2022 Road Trip-Part 4

14 Sep

A Slice of Life

Bill Lites

Day 4 (5/19/2022)

This morning after breakfast I drove over to check out Landrum’s Homestead & Village located there in Laurel, MS.  It was early and this living history museum was closed, but their website informs me that the museum is a replica of an 1800s southern Mississippi settlement with historically accurate buildings, such as a general store, smokehouse, trading post, schoolhouse, blacksmith shop, chapel, and Indian village.  The museum also hosts several family-based events throughout the year to celebrate several holidays.

Photo Credit: Bill Lites

Not far from the Landrum’s Homestead Village I visited the Veterans Memorial Museum located in downtown Laurel.  This museum is home to a huge assortment of military artifacts and memorabilia, dating from the Civil War, that reflect the stories, deeds, and sacrifices of our courageous men and women from all branches of U.S. military service.  The museum also hosts special events, throughout the year, such as the recent “Rolling Thunder 3” (June 11, 2022) which honored those veterans who gave the ultimate sacrifice in Kabul, Afghanistan.

Photo Credit: Bill Lites

Then I headed north 55 miles on I-59 to visit the Key Brothers Aviation Exhibit located in the Meridian Regional Airport terminal at Key Field in Meridian, MS.  Key Field takes its name from Al & Fred Key who broke the standing flight endurance record of 23 days.  From June 4 to July 1, 1935 the Key brothers flew over Meridian for a total of 27 days (using some of the earliest refueling methods known at the time-bucket and hose) to help put Meridian on the map during the Great Depression. 

Photo Credit: Bill Lites

I drove into downtown Meridian where I wanted to visit the Jimmie Rogers Museum, but it was closed.  I was disappointed to miss that museum as Jimmie Rogers, known as “The King of Western Music” has been one of my favorite western singers ever since I was a teenager.  Bummer!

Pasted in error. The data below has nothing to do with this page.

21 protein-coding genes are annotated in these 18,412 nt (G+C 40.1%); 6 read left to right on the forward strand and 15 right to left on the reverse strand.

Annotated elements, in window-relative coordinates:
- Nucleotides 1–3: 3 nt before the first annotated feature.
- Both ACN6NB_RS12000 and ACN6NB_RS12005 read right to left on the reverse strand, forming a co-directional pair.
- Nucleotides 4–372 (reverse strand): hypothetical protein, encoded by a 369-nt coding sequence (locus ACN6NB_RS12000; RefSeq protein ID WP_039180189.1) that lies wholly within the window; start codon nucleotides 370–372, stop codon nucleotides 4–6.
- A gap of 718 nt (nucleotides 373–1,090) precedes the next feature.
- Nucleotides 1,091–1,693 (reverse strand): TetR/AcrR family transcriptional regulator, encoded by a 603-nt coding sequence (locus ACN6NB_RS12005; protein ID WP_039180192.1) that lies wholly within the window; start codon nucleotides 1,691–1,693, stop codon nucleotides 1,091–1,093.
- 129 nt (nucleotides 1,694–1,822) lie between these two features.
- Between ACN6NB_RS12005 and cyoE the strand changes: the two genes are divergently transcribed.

Photo Credit: Bill Lites

A few blocks away, I visited the Meridian Railroad Museum.  This museum is located in the old restored 1906 Union Station depot and displays many antique railroad artifacts and memorabilia.  The museum also has a model railroad layout depicting early Meridian, as well as several pieces of rolling stock, which includes a 1917 Baldwin Steam locomotive in the process of being restored.  Amtrak still uses a portion of the station on a daily basis.

Photo Credit: Bill Lites

One of the Railroad Museum curators had told me how Mr. George W. Soule (1849-1922), an entrepreneur and inventor, had built the Soule Foundry & Museum across the street and that I should check it out.  The museum was closed but many indications around the area said that she was right.  I saw this historical marker in the Depot Park near the Soule Museum.

Photo Credit: Bill Lites

My last stop there In Meridian was to visit the Antique Dentzel Carousel located in the Highland Park area.  This original carousel building is the centerpiece of the park which opened in 1906.  The carousel was built by Gustov Dentzel of Philadelphia, PA in 1896 for the 1904 St. Louis Exposition, and was later sold to the city of Meridian.  The carousel figures were hand-carved from poplar and basswood, and hand-painted with oils to match the carousel’s canopy and surrounding building walls.  An amazingly beautiful piece of machinery.

Photo Credit: Bill Lites

Next, I continued north on SR-39 about 30 miles to visit the Sciple’s Water Mill located in De Kalb, MS.  It wasn’t easy to fine the place in that rural part of Kemper County Mississippi, but Greta (My Garmin) finally found it.  I wasn’t sure if the building was going to continue to stand long enough for me to take a photo.  Built in the early 1800s by the Sciple family, this water mill has been in continuous operation all these years and still provides ground corn meal and whole-wheat flower for local residents.

Photo Credit: Bill Lites

—–To Be Continued—–

Bill is a retired Mechanical engineer living with his wonderful artist/writer wife, DiVoran, of 65 years in Titusville, Florida. He was born and raised in the Southwest, did a tour of duty with the U.S. Navy, attended Northrop University in Southern California and ended up working on America’s Manned Space Program for 35 years. He currently is retired and spends most of his time building and flying R/C model airplanes, traveling, writing blogs about his travels for Word Press and supporting his wife’s hobbies with framing, editing and marketing.  He also volunteers with a local church Car Care Ministry and as a tour guide at the Valiant Air Command Warbird Museum there in Titusville.  Bill has two wonderful children, two outstanding grandchildren, and a loving sister and her husband, all of whom also live in Central Florida, so he and DiVoran are rewarded by having family close to spend lots of quality time with.

One of Bill’s favorite Scriptures is:  John 10:10

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